I implore everyone who reads this blog to watch this documentary about human treatment of animals. A warning though - it's not the pleasantest way to spend an evening - infact rather harrowing - but very beneficial. It's also not '14 year old anarchist' material if you get me, it's spoken very plainly (by Joaquin Pheonix, no less) and factual.

Anywho, without further ado:

Just to clarify, none of the following is written with a hostile tongue, please don't read it as such.

There are a few defences for meat-eating, most often, people will defend it as 'the circle of life'. This is true to a degree, however, it's simply not necessary to eat animals in this day & age. Each species has a fantastic virtue, developed in the 'survival of the fittest'. For example a Leopard its speed. Sharks the ability to smell blood from a mile away. Birds, there intuitive ability to fly in formation. (Don't mention the sloth) We should use our fantastic virtue, our conciousness (I think, therefore I am) to be above murdering other being's.

Another defence for eating meat is farming being good for the environment. This is true in the idealistic image of farming - happy pigs, rolling fields, a bloke with a stick of hay in his mouth etc, but that isn't the truth of the world. Consider the impact of capitalism on farming. If they can make the quantity of their produce bigger, their production method cheaper, & any other means to undercut their business rivals  - of course, logically, they will. This has led to it's natural conclusion, demonstrated in the documentary above; The truth of modern farming is live chicken's on a conveyor belt - 'whats the most economical way to kill them?' capitalism asks; to have them catapulted into a brick wall at the end of the line, any live one's being stamped to death by steel toe capped boots. This actually happens. As if.

'It's natural to eat meat', true. But let's not pretend we are these all natural being's; Afterall, it's not natural to wipe your arse.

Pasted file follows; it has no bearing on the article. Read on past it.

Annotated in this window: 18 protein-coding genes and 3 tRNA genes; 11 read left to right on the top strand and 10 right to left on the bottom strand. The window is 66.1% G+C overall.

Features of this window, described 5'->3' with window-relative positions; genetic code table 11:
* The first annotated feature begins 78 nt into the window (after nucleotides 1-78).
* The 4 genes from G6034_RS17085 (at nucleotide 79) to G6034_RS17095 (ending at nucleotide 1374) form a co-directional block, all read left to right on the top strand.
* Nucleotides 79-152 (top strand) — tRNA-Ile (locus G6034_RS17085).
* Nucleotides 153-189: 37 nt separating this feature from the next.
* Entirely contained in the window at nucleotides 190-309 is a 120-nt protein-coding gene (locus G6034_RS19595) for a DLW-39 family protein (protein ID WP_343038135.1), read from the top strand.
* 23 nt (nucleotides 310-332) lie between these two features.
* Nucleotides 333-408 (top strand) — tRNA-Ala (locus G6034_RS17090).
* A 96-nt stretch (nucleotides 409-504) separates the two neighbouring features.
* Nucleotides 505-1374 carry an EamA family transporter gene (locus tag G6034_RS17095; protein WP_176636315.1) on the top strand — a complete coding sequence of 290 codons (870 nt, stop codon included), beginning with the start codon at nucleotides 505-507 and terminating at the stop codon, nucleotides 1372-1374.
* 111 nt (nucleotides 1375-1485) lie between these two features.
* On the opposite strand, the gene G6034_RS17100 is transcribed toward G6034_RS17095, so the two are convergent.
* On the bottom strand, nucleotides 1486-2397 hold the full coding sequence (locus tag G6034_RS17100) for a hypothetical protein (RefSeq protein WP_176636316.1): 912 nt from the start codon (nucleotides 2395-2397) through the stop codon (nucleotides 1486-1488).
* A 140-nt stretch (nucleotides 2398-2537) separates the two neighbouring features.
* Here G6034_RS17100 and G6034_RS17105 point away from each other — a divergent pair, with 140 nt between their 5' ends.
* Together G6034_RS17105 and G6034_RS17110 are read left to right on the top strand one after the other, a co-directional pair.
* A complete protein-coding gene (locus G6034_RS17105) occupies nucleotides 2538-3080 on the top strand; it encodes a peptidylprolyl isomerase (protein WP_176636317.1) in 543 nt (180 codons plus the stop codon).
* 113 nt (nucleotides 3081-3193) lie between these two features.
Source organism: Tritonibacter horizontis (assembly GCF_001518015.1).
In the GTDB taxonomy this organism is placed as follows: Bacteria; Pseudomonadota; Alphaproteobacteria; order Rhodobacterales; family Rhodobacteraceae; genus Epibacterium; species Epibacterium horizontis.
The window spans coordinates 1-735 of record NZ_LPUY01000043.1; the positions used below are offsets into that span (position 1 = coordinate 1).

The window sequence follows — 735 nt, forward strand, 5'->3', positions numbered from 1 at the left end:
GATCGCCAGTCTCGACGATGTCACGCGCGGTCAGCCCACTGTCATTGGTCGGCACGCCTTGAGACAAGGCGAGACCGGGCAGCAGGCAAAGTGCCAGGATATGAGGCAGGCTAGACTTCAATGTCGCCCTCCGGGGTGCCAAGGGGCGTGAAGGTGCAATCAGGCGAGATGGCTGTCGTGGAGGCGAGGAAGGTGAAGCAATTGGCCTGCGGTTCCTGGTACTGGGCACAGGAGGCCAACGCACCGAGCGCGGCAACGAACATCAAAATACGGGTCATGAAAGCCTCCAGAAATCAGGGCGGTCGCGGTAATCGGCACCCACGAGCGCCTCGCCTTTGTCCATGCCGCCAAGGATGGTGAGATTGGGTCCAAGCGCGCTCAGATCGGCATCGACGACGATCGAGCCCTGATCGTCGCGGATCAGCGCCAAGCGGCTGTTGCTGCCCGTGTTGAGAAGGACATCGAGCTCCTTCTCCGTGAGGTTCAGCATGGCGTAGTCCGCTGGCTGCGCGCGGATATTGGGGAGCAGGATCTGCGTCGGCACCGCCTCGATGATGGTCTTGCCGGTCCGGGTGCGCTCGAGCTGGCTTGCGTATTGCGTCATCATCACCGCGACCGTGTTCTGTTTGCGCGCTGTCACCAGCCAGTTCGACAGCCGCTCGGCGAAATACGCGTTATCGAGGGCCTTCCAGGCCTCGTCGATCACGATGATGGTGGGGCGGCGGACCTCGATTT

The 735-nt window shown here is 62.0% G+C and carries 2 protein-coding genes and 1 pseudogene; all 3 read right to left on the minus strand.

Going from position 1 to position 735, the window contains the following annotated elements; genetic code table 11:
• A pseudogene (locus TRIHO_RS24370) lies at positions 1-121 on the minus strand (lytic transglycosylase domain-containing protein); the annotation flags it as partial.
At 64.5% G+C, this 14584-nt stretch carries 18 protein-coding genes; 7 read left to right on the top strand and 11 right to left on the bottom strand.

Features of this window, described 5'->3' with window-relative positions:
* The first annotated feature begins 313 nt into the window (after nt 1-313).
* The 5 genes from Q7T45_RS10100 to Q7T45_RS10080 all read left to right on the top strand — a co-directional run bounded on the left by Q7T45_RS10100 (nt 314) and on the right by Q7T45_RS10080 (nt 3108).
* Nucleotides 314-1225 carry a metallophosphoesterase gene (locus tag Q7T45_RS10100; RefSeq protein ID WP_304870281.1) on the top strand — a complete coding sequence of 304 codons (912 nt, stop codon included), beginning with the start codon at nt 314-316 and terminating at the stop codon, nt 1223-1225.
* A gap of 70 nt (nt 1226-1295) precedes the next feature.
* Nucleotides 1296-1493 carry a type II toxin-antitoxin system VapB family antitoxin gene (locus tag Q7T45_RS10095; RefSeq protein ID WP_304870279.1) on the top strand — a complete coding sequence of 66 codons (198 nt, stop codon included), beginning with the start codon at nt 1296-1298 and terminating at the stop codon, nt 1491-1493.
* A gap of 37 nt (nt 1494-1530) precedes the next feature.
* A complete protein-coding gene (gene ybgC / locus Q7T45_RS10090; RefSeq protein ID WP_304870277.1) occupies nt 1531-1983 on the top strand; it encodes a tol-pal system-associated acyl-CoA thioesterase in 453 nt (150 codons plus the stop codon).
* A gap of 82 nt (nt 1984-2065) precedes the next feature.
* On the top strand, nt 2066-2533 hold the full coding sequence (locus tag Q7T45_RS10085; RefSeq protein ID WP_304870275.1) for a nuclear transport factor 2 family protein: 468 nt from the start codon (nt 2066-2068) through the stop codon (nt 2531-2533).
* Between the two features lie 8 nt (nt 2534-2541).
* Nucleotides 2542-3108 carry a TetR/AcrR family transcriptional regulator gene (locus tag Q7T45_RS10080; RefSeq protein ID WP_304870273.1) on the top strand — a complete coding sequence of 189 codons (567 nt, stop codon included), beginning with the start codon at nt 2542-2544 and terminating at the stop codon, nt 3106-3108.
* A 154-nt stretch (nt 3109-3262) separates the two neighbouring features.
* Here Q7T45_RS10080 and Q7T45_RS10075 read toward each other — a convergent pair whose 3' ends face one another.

Oh and finally, I promise you, dinner is not boring without meat. At first it can be, when you're still stuck in the 'chicken & veg', 'sausage & mash' routine, but soon enough you'll be filling your plate with all the flavours of the world.


I think it's important for people - not necessarily to become vegetarian's - but to understand that eating meat is a choice. Be aware of you're choice when you sit down to dinner; was it worth an animal's life for you to fill your belly for an hour or two?

A great benefit I have found from being a veggy is the moment that veil drops in your mind. I remember walking along a roadside with my pal and seeing a huge billboard for McDonald's. It was a massive blown up picture of a Big Mac. That moment I saw this as no different to it being a human corpse up there, blown up big, all bloodied & battered, resting inbetween two buns, the stench of death. Anywho this was the moment the veil came down in my mind, & I saw it for what it was. I feel that vegetarianism is a pathway to feeling the interconnectedness of the whole world & the beauty that permeates. Eating meat is the closed curtain:- children don't see the connection between those chicken's in a field & those chicken nuggets on there plate. Adults don't see the connection between a rare rump steak & a bloody cows arse. But this is a beautiful thing - the moment the veil drops & you're able to feel that compassion within, to a greater extent than you've felt before. As Tolstoy put it;

"This is dreadful! Not the suffering & death of the animals, but that people suppress in themselves, unnecessarily, the highest spiritual capacity - that of sympathy & pity towards living creatures like themselves" - Tolstoy
Do have a think about it. I see it as one of those things, once you have addressed it - looked yourself in the mirror & made the concious choice either 'I am okay with eating meat' or 'I don't want other animals to die for my dinner plate', you are able to reap the benefit I said above. It's good to abolish your ignorance, wherever you find it.

It helps you reckognise your own level of selfishness also - I don't mean to use this word as slander, I mean it in the true sense, how we are all selfish to some degree (the baby crying for milk, the man in a traffic jam kicking off about his right of way). Vegetarianism is simply saying i'm not cool with death for my dinner plate. It is not black & white - i've heard vege's chastised for walking on the ground incase they kill a worm, or whatever. My own level of selfishness finds it hard to extend any further passed vegetarianism. For example into being a vegan. I would love to, & have great admiration for vegans, but it's too much for me, too much of a lifestyle choice in terms of money & time spent pursuing the cause. This is where my selfishness draws the line - the simple practicality of being a veggy.

If you're interested in giving it a go, check out this great initiative set up by Paul McCartney.

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